Recipe: Garlic Pockets

Recipe: Garlic Pockets

Postby dmac » Sat Jun 25, 2016 11:22 am

Today I put on a pair of shorts. About an hour later, I reached into a pocket for my keys and pulled out a handful of garlic cloves.

I have absolutely no idea.
"Back off, man. I'm a scientist."
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Re: Recipe: Garlic Pockets

Postby sparkplug » Sat Jun 25, 2016 11:43 am

The killers came to your house thinking you are a vampire? Be careful.
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Re: Recipe: Garlic Pockets

Postby dmac » Sat Jun 25, 2016 11:56 am

I think I was cleaning the kitchen when this all went down. You know those wire baskets that hang from the ceiling to hold onions, all sorts of fruit and veg? I stuck a head of garlic there, but there's no mesh. When I broke the head to use a couple cloves, I think I stuck the rest in my pocket because I knew the hanger wouldn't be fine enough to retain the cloves.

I'm guessing, because I honestly don't remember. I'm the Einstein of forgetfulness. Remember the old myth of Albert falling down a manhole? That would happen to me. I make the most mundane, idiotic mistakes. My head is elsewhere.

Here's the full recipe for Garlic Pockets:

Stick a broken head of garlic in your left pocket of black denim shorts.

Eventually wash the shorts on high temp with all the other tough boys stuff

Dry on high

Accidentally stumble across the results days later
"Back off, man. I'm a scientist."
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7Scarlet (Tue Jun 28, 2016 2:08 pm)
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Re: Recipe: Garlic Pockets

Postby dntblvu » Sat Jun 25, 2016 2:59 pm

I love garlic, but not in the washer lol :-))
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Re: Recipe: Garlic Pockets

Postby Shellsbells » Sat Jun 25, 2016 5:57 pm

Hmm..Im thinking ill try and pass on this recipe...But Thanks for thinking of us :grin: :high: :bouaaaaah:
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Re: Recipe: Garlic Pockets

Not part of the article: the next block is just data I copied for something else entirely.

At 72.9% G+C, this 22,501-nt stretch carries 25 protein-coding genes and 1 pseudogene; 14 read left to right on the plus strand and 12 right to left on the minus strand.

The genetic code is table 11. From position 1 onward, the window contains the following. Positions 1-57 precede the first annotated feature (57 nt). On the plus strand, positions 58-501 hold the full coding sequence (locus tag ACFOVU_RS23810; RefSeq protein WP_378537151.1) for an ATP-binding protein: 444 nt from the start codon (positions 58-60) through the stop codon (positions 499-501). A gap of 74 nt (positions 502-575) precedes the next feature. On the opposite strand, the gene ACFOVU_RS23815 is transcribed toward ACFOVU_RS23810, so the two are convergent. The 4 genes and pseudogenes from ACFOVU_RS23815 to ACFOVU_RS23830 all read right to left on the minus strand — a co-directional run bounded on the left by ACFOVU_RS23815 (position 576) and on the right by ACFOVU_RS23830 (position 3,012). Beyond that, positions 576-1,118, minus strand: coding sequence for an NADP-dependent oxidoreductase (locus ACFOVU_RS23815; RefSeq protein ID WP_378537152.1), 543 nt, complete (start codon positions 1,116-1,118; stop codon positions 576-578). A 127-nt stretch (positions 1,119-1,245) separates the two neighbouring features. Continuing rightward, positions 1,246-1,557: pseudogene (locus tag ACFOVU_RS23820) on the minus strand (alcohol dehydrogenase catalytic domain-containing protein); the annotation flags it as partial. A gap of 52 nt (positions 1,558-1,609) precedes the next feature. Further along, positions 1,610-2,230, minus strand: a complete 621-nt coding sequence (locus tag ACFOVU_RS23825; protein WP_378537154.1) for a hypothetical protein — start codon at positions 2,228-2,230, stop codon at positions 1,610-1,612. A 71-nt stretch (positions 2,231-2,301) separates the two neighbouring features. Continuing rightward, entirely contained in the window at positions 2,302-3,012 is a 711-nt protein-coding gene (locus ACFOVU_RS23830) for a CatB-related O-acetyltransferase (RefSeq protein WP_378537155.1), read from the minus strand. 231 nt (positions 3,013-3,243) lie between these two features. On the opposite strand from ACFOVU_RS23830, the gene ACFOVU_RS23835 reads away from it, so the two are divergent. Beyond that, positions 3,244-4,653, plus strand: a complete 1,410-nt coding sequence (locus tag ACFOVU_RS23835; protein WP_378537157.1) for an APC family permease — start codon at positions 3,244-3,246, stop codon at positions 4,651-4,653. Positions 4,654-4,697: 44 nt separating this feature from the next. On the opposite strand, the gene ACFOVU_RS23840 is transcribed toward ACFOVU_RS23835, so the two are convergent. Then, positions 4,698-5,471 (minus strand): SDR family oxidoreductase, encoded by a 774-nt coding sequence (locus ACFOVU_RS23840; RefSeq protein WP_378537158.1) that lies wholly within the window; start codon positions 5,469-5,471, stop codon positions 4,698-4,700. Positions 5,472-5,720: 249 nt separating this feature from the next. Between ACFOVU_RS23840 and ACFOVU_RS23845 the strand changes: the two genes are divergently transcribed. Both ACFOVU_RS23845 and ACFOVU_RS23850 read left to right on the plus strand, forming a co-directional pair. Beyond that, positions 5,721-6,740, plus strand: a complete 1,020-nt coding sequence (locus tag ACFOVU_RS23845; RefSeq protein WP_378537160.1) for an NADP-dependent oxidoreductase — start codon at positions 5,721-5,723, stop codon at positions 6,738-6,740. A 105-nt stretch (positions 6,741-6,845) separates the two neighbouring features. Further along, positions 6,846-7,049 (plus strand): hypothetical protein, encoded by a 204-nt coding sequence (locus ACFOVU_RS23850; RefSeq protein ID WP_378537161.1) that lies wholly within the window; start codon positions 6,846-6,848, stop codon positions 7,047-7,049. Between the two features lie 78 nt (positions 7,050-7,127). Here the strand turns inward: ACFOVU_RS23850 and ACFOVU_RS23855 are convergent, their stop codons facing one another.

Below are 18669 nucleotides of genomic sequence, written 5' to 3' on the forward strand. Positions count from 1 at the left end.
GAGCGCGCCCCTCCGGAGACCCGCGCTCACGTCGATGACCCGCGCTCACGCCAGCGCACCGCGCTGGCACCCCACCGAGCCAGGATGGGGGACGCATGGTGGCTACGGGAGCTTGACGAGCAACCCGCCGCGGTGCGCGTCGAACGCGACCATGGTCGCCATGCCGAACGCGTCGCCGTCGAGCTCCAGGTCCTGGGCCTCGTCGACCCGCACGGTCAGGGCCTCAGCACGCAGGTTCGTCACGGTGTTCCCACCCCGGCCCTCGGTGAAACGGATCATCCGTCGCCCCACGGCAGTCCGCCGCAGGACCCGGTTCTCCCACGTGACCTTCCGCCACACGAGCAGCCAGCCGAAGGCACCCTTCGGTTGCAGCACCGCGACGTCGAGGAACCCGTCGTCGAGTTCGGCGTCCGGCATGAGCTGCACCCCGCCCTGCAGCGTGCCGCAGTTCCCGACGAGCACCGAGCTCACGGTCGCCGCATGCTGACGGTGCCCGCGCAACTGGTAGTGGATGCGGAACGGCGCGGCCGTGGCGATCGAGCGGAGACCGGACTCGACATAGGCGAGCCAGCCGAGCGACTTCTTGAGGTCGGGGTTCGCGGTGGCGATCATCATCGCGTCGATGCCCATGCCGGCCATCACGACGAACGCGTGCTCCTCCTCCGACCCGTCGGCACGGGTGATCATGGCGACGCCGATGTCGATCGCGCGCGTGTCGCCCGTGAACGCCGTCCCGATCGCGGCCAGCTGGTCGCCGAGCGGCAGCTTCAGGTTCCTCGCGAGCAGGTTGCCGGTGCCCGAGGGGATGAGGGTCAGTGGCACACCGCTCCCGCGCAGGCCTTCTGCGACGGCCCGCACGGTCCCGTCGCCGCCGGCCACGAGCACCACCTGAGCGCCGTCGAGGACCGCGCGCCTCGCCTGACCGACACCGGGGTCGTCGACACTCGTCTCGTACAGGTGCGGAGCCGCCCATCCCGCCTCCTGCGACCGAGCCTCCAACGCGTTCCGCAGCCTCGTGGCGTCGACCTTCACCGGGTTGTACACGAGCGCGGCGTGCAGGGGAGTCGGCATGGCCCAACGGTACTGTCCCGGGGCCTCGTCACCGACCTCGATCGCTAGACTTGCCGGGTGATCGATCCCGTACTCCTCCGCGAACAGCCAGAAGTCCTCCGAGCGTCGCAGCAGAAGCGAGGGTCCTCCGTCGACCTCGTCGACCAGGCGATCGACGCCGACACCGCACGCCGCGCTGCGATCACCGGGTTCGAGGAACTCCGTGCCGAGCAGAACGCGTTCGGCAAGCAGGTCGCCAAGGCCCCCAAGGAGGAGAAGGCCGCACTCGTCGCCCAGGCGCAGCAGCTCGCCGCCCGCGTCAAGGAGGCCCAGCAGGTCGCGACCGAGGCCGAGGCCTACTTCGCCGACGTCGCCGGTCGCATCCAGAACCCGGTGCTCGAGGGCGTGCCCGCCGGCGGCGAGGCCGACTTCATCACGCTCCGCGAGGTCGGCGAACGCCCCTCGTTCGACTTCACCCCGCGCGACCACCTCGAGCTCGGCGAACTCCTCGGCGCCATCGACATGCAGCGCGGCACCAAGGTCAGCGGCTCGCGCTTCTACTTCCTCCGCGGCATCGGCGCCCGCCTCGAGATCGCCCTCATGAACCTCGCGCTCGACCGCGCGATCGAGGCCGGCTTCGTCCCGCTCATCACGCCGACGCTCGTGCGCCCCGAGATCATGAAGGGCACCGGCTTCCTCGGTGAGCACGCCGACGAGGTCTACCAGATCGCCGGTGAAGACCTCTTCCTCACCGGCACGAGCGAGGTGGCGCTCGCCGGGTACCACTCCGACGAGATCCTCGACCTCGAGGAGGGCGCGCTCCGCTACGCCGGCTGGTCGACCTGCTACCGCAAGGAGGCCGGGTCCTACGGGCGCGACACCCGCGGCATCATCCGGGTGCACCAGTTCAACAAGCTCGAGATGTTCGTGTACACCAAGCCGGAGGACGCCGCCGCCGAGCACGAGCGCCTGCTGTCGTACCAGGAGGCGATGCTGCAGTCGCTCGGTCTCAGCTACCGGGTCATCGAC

Postby dmac » Sat Jun 25, 2016 10:26 pm

"pockets" are often misunderstood as "balls". No ill will, just follow the recipe and walk away. Forever.
"Back off, man. I'm a scientist."
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Gilroy Garlic Sauce and Marinade

Postby dmac » Sun Aug 07, 2016 12:37 am

Gilroy Garlic Sauce and Marinade

I originally took this from a wonderful and obscure book about sauces, table sauces, marinades, and rubs, but I've altered the ingredients and simplified the recipe to a degree it's now my own- "based off of" a recipe I never would have dared, were I not a whore for garlic. THIS DOES NOT MAKE THE MEAT STINK OF GARLIC.

This is from memory, not from my actual recipe- but it's close. Don't be put off by the ingredients or proportions, or that it bleaches beef nearly white on the outermost 1/16th inch. It is an outstanding marinade that will soften the toughest meat and, above and beyond, give a nice additional level of flavor. You'd think the meat would taste of piss, vinegar, and used garlic, based on the ingredients, but the results are sublime.

DMAC'S GILROY GARLIC SAUCE AND MARINADE
+++++++++++++++++++++++++++++++++++++++++++

1/2 cup vinegar (I use apple cider or distilled white. Distilled white is obnoxious on its own, but the definitive choice.)
1/8 cup fresh garlic cloves
1/2 teaspoon salt
3/4 cup fresh parsley leaves

Put all to death in a blender. I add the parsley after blending the rest, so it's still bits and pieces of parsley rather than green sludge. Just a very useful tip.

Put the results into an airtight container. I prefer a mason jar with the two-part lids, as they're airtight and reusable before boiling for "mason jar" storage. Use a bit of water to rinse out the blender, just subtract a guesstimation from the cup of boiling water to follow:

Add one cup boiling water. Slowly. Stir vigorously. Let it cool for five minutes, then seal the container and place it in the fridge. Once it's cooled, shake that money maker again. After one day of letting the marinade mature, throw meat (preferably a tri-tip) into a sealing bag with just enough marinade to cover the surfaces of the meat. Remove air from the bag, as it reduces the amount of marinade necessary to do the job. The leftover marinade will last for weeks in the fridge. Use it within five weeks. You can freeze it, but the parsley bits will turn into black sludge.

Turn the bagged meat several times daily for 1-5 days, as the marinade will protect solid roasts from spoilage.

This is not for ground meats, obviously. SOLID MEATS AND POULTRY ONLY.

As I said, the marinade has a tendency to make even beef appear white. I believe the ingredients (particularly the vinegar) break down cells, similar to how scientists are pumping soap through pig hearts in order to rebuild the leftover structure with human tissue- stem cells are the future.